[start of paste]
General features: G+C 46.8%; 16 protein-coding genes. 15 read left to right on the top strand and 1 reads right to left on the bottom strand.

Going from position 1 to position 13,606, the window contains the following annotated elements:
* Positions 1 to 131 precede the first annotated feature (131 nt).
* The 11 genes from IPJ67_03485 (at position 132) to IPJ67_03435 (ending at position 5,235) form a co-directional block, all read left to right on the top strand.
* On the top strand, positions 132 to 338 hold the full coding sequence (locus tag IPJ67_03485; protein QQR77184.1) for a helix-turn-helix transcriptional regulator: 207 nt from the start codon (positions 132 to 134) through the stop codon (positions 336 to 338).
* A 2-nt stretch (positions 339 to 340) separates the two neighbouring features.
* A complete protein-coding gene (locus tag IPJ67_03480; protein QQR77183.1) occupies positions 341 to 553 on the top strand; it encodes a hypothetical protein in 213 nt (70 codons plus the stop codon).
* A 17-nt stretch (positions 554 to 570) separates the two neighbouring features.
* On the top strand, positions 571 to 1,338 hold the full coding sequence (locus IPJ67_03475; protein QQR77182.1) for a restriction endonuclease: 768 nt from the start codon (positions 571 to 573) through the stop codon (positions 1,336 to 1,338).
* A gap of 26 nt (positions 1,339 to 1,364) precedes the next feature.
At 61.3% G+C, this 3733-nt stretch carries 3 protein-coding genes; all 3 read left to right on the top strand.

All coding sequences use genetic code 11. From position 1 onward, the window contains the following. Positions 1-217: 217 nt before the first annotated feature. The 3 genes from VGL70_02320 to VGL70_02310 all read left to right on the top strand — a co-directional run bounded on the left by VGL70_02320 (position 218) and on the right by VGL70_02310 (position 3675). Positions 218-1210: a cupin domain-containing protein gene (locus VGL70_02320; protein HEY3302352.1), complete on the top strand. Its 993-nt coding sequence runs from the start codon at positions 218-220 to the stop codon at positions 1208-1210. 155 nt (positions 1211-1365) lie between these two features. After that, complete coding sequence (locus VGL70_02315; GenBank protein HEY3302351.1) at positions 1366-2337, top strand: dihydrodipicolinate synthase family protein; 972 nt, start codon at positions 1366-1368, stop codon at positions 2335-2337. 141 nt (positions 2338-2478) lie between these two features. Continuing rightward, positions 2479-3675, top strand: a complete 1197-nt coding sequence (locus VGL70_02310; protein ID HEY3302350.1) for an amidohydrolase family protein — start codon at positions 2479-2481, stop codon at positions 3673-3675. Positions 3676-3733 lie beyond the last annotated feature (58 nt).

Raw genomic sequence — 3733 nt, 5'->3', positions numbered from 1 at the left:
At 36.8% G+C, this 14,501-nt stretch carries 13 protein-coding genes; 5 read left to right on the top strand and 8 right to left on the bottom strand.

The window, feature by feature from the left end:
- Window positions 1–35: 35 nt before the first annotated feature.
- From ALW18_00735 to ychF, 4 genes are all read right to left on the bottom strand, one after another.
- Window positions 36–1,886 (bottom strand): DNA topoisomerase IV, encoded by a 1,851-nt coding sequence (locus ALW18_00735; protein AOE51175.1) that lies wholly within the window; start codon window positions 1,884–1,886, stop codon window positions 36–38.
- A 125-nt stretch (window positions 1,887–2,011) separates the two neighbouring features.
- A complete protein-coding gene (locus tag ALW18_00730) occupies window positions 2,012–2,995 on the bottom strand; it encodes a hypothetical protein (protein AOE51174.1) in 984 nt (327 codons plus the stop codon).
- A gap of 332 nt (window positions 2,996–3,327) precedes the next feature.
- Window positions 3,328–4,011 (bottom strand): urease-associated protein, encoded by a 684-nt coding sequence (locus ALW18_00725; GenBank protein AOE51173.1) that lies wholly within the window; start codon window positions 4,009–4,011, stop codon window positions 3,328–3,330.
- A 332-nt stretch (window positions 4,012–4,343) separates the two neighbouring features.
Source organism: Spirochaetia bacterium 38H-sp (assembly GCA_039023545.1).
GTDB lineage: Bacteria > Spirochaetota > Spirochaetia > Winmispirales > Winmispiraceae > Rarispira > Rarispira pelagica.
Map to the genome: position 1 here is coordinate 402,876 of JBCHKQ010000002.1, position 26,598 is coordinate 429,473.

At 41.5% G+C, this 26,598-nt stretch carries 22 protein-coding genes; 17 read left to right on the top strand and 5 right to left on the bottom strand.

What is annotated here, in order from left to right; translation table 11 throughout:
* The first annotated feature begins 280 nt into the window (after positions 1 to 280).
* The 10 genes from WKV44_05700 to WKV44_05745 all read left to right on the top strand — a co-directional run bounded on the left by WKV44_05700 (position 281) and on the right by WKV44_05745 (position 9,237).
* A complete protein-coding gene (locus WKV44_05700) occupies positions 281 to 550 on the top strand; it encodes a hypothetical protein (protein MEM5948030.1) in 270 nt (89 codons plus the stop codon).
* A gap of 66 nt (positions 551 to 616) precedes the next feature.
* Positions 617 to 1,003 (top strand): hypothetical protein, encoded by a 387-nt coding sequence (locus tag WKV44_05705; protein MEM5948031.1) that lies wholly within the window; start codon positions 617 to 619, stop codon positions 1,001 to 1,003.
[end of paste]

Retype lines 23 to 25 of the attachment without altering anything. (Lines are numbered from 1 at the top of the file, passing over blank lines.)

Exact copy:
- A 332-nt stretch (window positions 4,012–4,343) separates the two neighbouring features.
Source organism: Spirochaetia bacterium 38H-sp (assembly GCA_039023545.1).
GTDB lineage: Bacteria > Spirochaetota > Spirochaetia > Winmispirales > Winmispiraceae > Rarispira > Rarispira pelagica.